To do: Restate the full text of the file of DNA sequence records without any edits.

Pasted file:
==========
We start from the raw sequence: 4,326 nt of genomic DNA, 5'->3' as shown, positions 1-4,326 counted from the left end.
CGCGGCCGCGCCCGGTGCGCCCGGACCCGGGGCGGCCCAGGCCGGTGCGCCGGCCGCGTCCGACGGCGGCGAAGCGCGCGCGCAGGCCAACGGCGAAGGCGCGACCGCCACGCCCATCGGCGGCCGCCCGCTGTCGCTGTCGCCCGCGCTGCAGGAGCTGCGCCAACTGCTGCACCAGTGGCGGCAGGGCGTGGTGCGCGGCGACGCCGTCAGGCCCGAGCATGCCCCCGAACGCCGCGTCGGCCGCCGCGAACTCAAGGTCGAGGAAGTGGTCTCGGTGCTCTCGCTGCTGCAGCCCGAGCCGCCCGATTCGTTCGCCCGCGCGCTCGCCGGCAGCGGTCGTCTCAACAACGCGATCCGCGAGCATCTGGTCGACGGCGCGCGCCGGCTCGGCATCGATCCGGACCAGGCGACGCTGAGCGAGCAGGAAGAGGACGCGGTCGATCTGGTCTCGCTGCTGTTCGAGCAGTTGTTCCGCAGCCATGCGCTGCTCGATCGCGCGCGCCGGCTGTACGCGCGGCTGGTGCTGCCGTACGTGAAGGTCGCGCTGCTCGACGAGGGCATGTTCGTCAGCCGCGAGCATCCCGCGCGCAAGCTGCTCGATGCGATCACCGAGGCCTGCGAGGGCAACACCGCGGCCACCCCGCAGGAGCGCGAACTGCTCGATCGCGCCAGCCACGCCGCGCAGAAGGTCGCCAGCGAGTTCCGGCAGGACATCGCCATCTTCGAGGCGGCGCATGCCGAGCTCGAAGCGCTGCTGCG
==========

We start from the raw sequence: 4,326 nt of genomic DNA, 5'->3' as shown, positions 1-4,326 counted from the left end.
CGCGGCCGCGCCCGGTGCGCCCGGACCCGGGGCGGCCCAGGCCGGTGCGCCGGCCGCGTCCGACGGCGGCGAAGCGCGCGCGCAGGCCAACGGCGAAGGCGCGACCGCCACGCCCATCGGCGGCCGCCCGCTGTCGCTGTCGCCCGCGCTGCAGGAGCTGCGCCAACTGCTGCACCAGTGGCGGCAGGGCGTGGTGCGCGGCGACGCCGTCAGGCCCGAGCATGCCCCCGAACGCCGCGTCGGCCGCCGCGAACTCAAGGTCGAGGAAGTGGTCTCGGTGCTCTCGCTGCTGCAGCCCGAGCCGCCCGATTCGTTCGCCCGCGCGCTCGCCGGCAGCGGTCGTCTCAACAACGCGATCCGCGAGCATCTGGTCGACGGCGCGCGCCGGCTCGGCATCGATCCGGACCAGGCGACGCTGAGCGAGCAGGAAGAGGACGCGGTCGATCTGGTCTCGCTGCTGTTCGAGCAGTTGTTCCGCAGCCATGCGCTGCTCGATCGCGCGCGCCGGCTGTACGCGCGGCTGGTGCTGCCGTACGTGAAGGTCGCGCTGCTCGACGAGGGCATGTTCGTCAGCCGCGAGCATCCCGCGCGCAAGCTGCTCGATGCGATCACCGAGGCCTGCGAGGGCAACACCGCGGCCACCCCGCAGGAGCGCGAACTGCTCGATCGCGCCAGCCACGCCGCGCAGAAGGTCGCCAGCGAGTTCCGGCAGGACATCGCCATCTTCGAGGCGGCGCATGCCGAGCTCGAAGCGCTGCTGCG